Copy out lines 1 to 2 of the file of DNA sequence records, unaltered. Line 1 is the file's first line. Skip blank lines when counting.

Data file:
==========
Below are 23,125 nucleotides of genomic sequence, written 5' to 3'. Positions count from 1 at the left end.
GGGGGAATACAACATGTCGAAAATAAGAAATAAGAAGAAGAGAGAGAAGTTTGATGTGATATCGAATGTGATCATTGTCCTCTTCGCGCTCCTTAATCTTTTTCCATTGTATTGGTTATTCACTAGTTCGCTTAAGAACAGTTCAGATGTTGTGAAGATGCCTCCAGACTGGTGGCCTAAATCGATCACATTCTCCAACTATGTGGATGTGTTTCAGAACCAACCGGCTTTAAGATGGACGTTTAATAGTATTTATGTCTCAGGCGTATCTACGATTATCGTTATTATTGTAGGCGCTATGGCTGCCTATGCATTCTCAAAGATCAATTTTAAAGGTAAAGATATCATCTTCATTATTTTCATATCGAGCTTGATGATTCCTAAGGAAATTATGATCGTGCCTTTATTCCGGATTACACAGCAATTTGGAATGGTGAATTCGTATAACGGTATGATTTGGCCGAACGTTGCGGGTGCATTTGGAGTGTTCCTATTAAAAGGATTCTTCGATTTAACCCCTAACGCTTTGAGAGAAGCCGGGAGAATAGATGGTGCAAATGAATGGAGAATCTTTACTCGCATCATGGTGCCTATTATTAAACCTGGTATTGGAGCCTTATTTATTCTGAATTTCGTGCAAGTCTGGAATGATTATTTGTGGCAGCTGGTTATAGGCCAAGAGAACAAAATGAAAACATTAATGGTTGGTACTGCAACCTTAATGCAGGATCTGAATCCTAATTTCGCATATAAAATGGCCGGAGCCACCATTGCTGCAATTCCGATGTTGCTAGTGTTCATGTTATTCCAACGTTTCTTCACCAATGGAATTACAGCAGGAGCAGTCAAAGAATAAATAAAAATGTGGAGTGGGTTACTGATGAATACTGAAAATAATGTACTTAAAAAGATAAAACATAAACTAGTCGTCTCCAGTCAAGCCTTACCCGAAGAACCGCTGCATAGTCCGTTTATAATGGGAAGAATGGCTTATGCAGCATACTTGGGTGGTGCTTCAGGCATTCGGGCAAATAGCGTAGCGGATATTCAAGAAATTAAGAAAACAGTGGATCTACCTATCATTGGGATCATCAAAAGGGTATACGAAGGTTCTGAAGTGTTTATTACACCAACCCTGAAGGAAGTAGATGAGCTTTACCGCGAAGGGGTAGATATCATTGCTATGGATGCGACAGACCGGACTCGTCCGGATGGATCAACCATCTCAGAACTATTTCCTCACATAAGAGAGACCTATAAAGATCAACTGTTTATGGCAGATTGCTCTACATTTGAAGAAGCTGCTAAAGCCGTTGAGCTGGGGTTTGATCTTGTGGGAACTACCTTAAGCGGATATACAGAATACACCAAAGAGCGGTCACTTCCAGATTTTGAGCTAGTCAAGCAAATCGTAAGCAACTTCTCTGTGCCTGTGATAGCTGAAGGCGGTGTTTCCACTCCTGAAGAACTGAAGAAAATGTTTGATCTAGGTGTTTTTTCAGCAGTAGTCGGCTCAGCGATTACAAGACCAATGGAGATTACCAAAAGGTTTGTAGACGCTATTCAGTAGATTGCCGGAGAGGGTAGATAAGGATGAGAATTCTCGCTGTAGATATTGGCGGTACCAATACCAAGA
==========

Below are 23,125 nucleotides of genomic sequence, written 5' to 3'. Positions count from 1 at the left end.
GGGGGAATACAACATGTCGAAAATAAGAAATAAGAAGAAGAGAGAGAAGTTTGATGTGATATCGAATGTGATCATTGTCCTCTTCGCGCTCCTTAATCTTTTTCCATTGTATTGGTTATTCACTAGTTCGCTTAAGAACAGTTCAGATGTTGTGAAGATGCCTCCAGACTGGTGGCCTAAATCGATCACATTCTCCAACTATGTGGATGTGTTTCAGAACCAACCGGCTTTAAGATGGACGTTTAATAGTATTTATGTCTCAGGCGTATCTACGATTATCGTTATTATTGTAGGCGCTATGGCTGCCTATGCATTCTCAAAGATCAATTTTAAAGGTAAAGATATCATCTTCATTATTTTCATATCGAGCTTGATGATTCCTAAGGAAATTATGATCGTGCCTTTATTCCGGATTACACAGCAATTTGGAATGGTGAATTCGTATAACGGTATGATTTGGCCGAACGTTGCGGGTGCATTTGGAGTGTTCCTATTAAAAGGATTCTTCGATTTAACCCCTAACGCTTTGAGAGAAGCCGGGAGAATAGATGGTGCAAATGAATGGAGAATCTTTACTCGCATCATGGTGCCTATTATTAAACCTGGTATTGGAGCCTTATTTATTCTGAATTTCGTGCAAGTCTGGAATGATTATTTGTGGCAGCTGGTTATAGGCCAAGAGAACAAAATGAAAACATTAATGGTTGGTACTGCAACCTTAATGCAGGATCTGAATCCTAATTTCGCATATAAAATGGCCGGAGCCACCATTGCTGCAATTCCGATGTTGCTAGTGTTCATGTTATTCCAACGTTTCTTCACCAATGGAATTACAGCAGGAGCAGTCAAAGAATAAATAAAAATGTGGAGTGGGTTACTGATGAATACTGAAAATAATGTACTTAAAAAGATAAAACATAAACTAGTCGTCTCCAGTCAAGCCTTACCCGAAGAACCGCTGCATAGTCCGTTTATAATGGGAAGAATGGCTTATGCAGCATACTTGGGTGGTGCTTCAGGCATTCGGGCAAATAGCGTAGCGGATATTCAAGAAATTAAGAAAACAGTGGATCTACCTATCATTGGGATCATCAAAAGGGTATACGAAGGTTCTGAAGTGTTTATTACACCAACCCTGAAGGAAGTAGATGAGCTTTACCGCGAAGGGGTAGATATCATTGCTATGGATGCGACAGACCGGACTCGTCCGGATGGATCAACCATCTCAGAACTATTTCCTCACATAAGAGAGACCTATAAAGATCAACTGTTTATGGCAGATTGCTCTACATTTGAAGAAGCTGCTAAAGCCGTTGAGCTGGGGTTTGATCTTGTGGGAACTACCTTAAGCGGATATACAGAATACACCAAAGAGCGGTCACTTCCAGATTTTGAGCTAGTCAAGCAAATCGTAAGCAACTTCTCTGTGCCTGTGATAGCTGAAGGCGGTGTTTCCACTCCTGAAGAACTGAAGAAAATGTTTGATCTAGGTGTTTTTTCAGCAGTAGTCGGCTCAGCGATTACAAGACCAATGGAGATTACCAAAAGGTTTGTAGACGCTATTCAGTAGATTGCCGGAGAGGGTAGATAAGGATGAGAATTCTCGCTGTAGATATTGGCGGTACCAATACCAAGA